The United Kingdom and the Commonwealth will survive, I predict, but not without bushels of rhetoric.  So will we, if we vote for community more than for tribal allegiance.

QEII is at peace, and I think Charles III is equal to the task ahead.

COMMENTS: more below

from Fred:  QE2 seemed like a decent, hard-working person whose believed preserving the monarchy was actually important. No one could shake her belief.

Charles III will be forced to make some major roll backs. The bloated royal family’s “responsibilities” and visibility will be significantly reduced. Relevancy is on the line.  Royalists will give way to reality.

from Peter: Thanks for your question (I think that’s what it was). I had not quite put it all together. I think this is because the part that does that is in a different compartment from the part that understands everything. Something to do with brain hemispheres (see Dr. McGilchrist)…
Having spent my 17th year of life in Nigeria, four years after “independence,” would have been enough for me to understand a small part of the damage the colonial worldview has done to humanity and life itself. But on the way back to the states we landed in London, and were whisked off to luncheon at the House of Lords, with The Right Honourable The Viscount Gavin Simonds, Lord High Chancellor of Great Britain (1881-1971).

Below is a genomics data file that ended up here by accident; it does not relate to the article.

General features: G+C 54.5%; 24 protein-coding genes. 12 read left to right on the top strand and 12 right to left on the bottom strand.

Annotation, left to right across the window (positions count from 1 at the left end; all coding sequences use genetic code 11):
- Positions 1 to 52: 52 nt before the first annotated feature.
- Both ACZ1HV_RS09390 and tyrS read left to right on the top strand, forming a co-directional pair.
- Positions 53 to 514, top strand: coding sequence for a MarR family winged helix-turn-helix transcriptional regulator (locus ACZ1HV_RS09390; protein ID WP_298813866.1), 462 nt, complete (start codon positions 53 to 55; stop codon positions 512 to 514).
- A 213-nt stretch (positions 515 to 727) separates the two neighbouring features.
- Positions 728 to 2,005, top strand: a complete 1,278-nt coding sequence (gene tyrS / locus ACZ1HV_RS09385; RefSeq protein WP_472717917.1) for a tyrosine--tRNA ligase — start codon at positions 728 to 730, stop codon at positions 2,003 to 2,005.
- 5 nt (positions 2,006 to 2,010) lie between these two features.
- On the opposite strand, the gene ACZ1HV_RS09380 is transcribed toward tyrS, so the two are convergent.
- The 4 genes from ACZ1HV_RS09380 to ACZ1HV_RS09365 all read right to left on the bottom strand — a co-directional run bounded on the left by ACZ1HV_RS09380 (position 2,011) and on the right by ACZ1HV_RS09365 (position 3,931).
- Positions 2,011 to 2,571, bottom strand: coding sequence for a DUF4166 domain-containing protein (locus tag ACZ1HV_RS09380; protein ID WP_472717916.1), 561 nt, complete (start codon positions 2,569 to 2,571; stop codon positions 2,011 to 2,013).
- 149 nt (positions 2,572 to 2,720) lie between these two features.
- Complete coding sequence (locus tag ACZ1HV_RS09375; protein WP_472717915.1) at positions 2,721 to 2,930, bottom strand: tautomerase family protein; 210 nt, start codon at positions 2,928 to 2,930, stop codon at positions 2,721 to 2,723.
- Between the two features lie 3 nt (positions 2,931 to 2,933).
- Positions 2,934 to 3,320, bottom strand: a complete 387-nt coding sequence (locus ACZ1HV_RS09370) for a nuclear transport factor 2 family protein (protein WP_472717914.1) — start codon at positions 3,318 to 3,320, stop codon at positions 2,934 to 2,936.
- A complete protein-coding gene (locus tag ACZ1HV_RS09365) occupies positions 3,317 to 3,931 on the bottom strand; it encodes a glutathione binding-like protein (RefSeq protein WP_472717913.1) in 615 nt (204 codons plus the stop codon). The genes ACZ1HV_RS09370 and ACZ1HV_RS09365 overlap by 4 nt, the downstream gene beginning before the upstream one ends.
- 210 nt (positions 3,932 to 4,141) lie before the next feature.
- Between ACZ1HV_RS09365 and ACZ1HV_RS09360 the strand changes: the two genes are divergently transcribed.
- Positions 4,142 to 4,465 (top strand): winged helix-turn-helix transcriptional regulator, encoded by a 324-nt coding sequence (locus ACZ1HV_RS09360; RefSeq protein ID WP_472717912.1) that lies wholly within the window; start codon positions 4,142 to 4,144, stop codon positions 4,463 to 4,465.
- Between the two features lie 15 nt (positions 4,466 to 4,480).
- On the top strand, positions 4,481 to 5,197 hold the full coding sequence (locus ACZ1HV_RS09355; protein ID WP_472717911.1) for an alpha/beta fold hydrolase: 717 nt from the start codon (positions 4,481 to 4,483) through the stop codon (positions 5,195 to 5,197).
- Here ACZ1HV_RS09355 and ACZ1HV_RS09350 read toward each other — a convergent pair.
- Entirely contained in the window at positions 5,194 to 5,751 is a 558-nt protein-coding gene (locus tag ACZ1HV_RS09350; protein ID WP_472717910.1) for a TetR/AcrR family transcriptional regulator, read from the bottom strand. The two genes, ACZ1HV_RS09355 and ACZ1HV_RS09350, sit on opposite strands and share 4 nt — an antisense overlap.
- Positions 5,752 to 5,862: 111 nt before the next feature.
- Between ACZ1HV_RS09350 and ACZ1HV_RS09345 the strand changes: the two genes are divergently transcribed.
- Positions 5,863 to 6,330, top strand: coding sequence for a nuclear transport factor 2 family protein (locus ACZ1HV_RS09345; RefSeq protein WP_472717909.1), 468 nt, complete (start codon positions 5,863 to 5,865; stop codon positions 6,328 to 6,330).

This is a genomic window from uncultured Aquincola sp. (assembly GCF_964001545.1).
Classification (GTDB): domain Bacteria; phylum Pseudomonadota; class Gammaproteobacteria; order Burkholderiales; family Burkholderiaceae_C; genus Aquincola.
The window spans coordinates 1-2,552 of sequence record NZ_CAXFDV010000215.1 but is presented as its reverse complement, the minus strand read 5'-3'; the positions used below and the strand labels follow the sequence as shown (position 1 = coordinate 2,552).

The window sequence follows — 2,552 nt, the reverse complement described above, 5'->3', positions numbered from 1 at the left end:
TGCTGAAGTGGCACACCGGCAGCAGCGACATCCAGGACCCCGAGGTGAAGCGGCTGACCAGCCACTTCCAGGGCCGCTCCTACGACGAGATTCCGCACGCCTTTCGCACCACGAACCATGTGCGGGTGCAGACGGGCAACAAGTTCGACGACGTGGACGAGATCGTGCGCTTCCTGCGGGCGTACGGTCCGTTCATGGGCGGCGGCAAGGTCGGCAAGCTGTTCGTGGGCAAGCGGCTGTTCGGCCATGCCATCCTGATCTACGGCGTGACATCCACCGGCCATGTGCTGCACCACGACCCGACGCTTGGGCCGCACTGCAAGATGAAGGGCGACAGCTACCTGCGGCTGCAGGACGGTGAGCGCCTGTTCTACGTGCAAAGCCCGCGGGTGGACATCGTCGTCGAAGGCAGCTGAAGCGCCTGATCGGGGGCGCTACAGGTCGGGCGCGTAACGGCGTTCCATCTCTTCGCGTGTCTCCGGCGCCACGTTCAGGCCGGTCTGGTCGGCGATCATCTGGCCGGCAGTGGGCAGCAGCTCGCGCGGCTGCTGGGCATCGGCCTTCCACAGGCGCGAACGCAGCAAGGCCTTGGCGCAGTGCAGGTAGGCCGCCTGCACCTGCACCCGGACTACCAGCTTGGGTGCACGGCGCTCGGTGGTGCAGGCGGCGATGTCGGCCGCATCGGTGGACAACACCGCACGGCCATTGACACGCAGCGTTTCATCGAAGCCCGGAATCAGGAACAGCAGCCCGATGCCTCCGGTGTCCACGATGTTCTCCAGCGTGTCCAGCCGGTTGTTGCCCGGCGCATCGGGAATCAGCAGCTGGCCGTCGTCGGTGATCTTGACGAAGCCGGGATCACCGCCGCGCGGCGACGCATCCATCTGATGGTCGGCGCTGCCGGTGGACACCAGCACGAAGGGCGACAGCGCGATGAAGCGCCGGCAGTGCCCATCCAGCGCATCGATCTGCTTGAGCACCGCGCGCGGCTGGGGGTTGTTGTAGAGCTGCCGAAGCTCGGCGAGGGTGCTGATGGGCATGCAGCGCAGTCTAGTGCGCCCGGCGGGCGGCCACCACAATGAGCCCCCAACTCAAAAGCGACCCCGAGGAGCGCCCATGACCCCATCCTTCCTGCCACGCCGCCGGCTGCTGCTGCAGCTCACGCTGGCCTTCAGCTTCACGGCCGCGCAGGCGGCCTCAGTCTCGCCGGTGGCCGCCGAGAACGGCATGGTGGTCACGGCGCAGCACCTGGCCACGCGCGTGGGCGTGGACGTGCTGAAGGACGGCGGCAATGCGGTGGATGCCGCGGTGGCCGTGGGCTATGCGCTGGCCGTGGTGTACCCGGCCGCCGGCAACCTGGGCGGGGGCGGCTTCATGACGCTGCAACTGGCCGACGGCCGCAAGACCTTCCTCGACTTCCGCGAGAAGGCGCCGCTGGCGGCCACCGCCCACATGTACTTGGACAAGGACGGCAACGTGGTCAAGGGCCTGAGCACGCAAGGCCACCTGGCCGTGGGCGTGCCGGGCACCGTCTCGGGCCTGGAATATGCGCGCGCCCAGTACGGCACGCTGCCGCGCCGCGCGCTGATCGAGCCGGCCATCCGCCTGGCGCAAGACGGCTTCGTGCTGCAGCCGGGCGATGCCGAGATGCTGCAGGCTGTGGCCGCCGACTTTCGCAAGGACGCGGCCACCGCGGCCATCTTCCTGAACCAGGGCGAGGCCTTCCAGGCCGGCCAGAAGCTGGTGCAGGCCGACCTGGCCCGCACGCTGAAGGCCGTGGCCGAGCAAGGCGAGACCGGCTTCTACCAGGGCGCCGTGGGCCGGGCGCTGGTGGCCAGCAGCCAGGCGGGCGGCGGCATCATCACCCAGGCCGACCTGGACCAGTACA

He was a cousin on my mother’s side. He is remembered as one of the great jurists of his time. He was a compassionate and generous human being.
I remember the narrow corridors with low arched ceilings and ancient wood and glass bookshelves lining the walls. Everyone coming the other way had to flatten themselves against the bookcases so Gavin and the rest of us could squeeze by. His office was grand, a corner of the palatial builidng, I think next to Big Ben. There was a fishing pole by the window, the long bamboo kind, and an original copy of the Magna Charta in a glass case across the room. His Lordship was famous for saying: “There’s nothing so important it can’t be put off to go fishing.” He said he didn’t use bait, what with the Thames below the window. He was actually famous in fly-fishing circles for tying his own flies, and spending days fishing streams in the wilderness.